Reviews are very important these days. Eighty-five percent of consumers say that they read online reviews for local businesses to determine whether these businesses are good or not. But with more people reading and posting reviews, you need to make sure you are protecting your good reputation.
Part of reputation management is monitoring review sites and your search engine ranking. You want to make sure that when someone searches for “your name” that the positive reviews outweigh any negative ones.
We encourage our clients to be proactive and obtain favorable reviews on selective review sites. But more and more we are hearing from clients who get inaccurate, misleading, or defamatory reviews and are unable to get them corrected or removed entirely from online properties, namely Yelp, Google, and Yahoo.
The good news is that there are additional steps you can take to get illegitimate reviews removed from these sites. Many businesses and professionals have turned to legal action to combat defamatory reviews and get resolution. As an attorney, you can use your legal expertise to expedite the process and see it through completion.
We’re not talking about reviews that are a legitimate complaint or a difference of opinion. The nature of legal work puts attorneys in the crosshairs, since, at the end of many cases, one side is going to be unhappy. Additionally, attorneys deal with complex and personal issues that affect people’s lives. It is not unusual for emotions to come to a head and sometimes present themselves in the form of an unfavorable review. You may choose to respond to these reviewers personally to try to mitigate or correct the situation.
We’re talking about reviews that are not legitimate, are misleading or simply untrue, or use unnecessarily harsh or offensive language. If there is a review like this, where the facts are not true or it includes misleading information or defamation, and you’ve tried all other available methods to have the review corrected or removed, then legal recourse may be your final option.
Bringing legal action should be the last alternative after working to get the review removed through the standard process. Start by checking the review site’s community guidelines. According to the community guidelines on Avvo for example, if the reviewer was never an actual client of yours the review is removed. You can also connect with the reviewer directly and ask him or her to remove it. If the review is from somebody you are familiar with then attorneys can increase the pressure with a well written letter detailing your intentions to bring suite. If these steps do not resolve the situation, then legal action may be necessary. The key to legal action is to only go after the reviewer, not the review site.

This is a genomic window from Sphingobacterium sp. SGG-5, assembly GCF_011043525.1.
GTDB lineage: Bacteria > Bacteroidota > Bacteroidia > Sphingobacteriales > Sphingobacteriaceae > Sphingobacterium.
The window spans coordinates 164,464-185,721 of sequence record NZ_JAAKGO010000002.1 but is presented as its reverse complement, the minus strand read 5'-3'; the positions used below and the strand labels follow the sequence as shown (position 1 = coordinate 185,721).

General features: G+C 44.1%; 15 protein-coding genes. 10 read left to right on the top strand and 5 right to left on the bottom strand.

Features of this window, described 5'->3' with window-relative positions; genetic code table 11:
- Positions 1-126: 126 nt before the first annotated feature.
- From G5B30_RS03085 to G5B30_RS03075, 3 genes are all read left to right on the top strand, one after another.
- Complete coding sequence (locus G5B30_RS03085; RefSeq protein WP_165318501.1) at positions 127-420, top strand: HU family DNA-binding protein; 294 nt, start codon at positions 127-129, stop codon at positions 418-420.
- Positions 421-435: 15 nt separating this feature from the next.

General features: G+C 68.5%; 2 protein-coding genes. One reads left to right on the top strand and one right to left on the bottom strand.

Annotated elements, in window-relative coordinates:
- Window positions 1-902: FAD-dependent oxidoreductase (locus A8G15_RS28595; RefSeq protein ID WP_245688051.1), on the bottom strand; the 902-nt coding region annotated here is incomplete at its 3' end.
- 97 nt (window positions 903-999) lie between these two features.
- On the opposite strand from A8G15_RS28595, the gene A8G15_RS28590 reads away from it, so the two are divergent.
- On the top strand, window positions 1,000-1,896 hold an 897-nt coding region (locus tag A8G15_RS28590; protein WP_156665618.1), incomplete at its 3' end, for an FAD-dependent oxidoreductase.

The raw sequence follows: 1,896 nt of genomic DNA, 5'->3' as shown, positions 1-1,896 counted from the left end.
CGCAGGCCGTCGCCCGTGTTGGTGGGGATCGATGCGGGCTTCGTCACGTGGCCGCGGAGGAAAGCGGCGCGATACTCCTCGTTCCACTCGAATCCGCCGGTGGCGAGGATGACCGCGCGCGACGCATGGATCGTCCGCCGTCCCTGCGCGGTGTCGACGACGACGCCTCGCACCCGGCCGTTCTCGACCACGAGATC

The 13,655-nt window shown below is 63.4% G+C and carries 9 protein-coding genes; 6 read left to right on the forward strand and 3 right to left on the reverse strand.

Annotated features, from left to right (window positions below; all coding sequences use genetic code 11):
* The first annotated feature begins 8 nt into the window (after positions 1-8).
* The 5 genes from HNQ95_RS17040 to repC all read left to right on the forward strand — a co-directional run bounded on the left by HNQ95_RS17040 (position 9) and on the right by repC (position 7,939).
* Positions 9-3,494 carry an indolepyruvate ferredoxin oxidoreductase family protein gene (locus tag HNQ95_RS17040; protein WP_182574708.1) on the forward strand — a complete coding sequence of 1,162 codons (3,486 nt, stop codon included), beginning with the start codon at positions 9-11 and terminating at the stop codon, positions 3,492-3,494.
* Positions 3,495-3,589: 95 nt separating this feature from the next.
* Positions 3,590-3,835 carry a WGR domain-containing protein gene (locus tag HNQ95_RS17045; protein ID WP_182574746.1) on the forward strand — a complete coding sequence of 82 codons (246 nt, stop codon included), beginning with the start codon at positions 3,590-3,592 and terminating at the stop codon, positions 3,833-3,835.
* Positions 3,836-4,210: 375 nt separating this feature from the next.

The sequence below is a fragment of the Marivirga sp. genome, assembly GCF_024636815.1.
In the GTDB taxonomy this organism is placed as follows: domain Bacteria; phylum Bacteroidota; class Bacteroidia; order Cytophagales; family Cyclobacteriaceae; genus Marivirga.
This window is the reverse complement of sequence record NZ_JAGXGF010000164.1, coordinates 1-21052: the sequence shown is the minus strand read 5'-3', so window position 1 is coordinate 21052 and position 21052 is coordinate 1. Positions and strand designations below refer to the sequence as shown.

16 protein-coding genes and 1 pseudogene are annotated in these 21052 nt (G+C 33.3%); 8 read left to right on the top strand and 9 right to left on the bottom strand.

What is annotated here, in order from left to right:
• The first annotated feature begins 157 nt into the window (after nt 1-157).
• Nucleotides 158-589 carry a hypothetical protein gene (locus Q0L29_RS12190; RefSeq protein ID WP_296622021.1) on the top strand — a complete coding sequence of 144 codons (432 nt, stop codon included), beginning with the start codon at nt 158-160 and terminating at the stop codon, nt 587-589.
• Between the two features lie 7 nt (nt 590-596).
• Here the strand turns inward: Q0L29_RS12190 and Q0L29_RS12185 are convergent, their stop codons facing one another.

Here are three solutions you can take:
1. File a Small Claims court action.
File an action for defamation in Small Claims court against the offending reviewer, using the review site such as Yelp or Google as a witness to confirm that the defendant is the user that posted the defamatory statements. Once the subpoena is served, Yelp or Google will notify the reviewer /defendant. Hopefully, this is all that’s needed for the user/defendant to take the review down.
2. Delete negative reviews from Google.
You can keep prospects from finding negative reviews by removing them from the Google Search Index. This involves filing a lawsuit against the original author of the report for defamation, business disparagement, false light, or any other claim that is legally appropriate. Obtain a court order declaring the offending report to be false and defamatory. Then, present the court order to Google.
3. When it comes to Yelp.
For attorneys, not engaging with Yelp in the first place is the best course of action and will save you time and headaches in the long run. Yelp is the least friendly review site for business owners and they make their position clear with answers to common questions like Can I remove my business from Yelp! and I’m considering legal action, what are my rights?.
Getting Reviews Right
Protecting your good name is an essential part of business today for attorneys in all practice areas, and gathering reviews is part of that. At the end of each engagement, ask happy clients if they would write a review of your service. Then make sure you include a page of client reviews on your own site.
You can also create online profiles on LinkedIn, Avvo and Justia and use social media such as Facebook and Twitter to share good reviews. If you make it part of how you do business, getting reviews can be a manageable and rewarding part of your marketing outreach.
The bottom line is if you get a misleading or defamatory review, go through the available options and if that fails use your legal training to have the reviewer/ defendant take the review down. To find out more about online reputation management, contact us at Bardorf Legal Marketing.